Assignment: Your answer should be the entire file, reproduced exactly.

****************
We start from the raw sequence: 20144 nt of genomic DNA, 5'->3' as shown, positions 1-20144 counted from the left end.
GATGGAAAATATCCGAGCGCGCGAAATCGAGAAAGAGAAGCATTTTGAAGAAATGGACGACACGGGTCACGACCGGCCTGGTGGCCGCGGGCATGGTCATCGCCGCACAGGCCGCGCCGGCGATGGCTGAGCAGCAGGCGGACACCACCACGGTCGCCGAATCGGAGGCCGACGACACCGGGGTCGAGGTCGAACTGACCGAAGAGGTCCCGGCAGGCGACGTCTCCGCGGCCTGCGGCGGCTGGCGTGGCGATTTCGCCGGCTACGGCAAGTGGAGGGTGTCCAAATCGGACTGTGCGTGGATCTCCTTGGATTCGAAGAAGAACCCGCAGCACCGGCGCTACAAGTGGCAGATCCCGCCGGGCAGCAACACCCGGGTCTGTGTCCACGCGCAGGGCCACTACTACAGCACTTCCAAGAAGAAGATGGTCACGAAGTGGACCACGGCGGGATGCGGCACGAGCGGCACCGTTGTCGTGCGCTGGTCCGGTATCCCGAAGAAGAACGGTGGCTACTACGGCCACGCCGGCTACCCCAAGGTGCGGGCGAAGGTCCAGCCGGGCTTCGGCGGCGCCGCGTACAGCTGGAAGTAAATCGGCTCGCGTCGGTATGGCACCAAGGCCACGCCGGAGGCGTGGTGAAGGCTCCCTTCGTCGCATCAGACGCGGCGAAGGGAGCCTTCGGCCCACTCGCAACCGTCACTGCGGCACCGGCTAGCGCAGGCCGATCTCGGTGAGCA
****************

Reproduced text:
We start from the raw sequence: 20144 nt of genomic DNA, 5'->3' as shown, positions 1-20144 counted from the left end.
GATGGAAAATATCCGAGCGCGCGAAATCGAGAAAGAGAAGCATTTTGAAGAAATGGACGACACGGGTCACGACCGGCCTGGTGGCCGCGGGCATGGTCATCGCCGCACAGGCCGCGCCGGCGATGGCTGAGCAGCAGGCGGACACCACCACGGTCGCCGAATCGGAGGCCGACGACACCGGGGTCGAGGTCGAACTGACCGAAGAGGTCCCGGCAGGCGACGTCTCCGCGGCCTGCGGCGGCTGGCGTGGCGATTTCGCCGGCTACGGCAAGTGGAGGGTGTCCAAATCGGACTGTGCGTGGATCTCCTTGGATTCGAAGAAGAACCCGCAGCACCGGCGCTACAAGTGGCAGATCCCGCCGGGCAGCAACACCCGGGTCTGTGTCCACGCGCAGGGCCACTACTACAGCACTTCCAAGAAGAAGATGGTCACGAAGTGGACCACGGCGGGATGCGGCACGAGCGGCACCGTTGTCGTGCGCTGGTCCGGTATCCCGAAGAAGAACGGTGGCTACTACGGCCACGCCGGCTACCCCAAGGTGCGGGCGAAGGTCCAGCCGGGCTTCGGCGGCGCCGCGTACAGCTGGAAGTAAATCGGCTCGCGTCGGTATGGCACCAAGGCCACGCCGGAGGCGTGGTGAAGGCTCCCTTCGTCGCATCAGACGCGGCGAAGGGAGCCTTCGGCCCACTCGCAACCGTCACTGCGGCACCGGCTAGCGCAGGCCGATCTCGGTGAGCA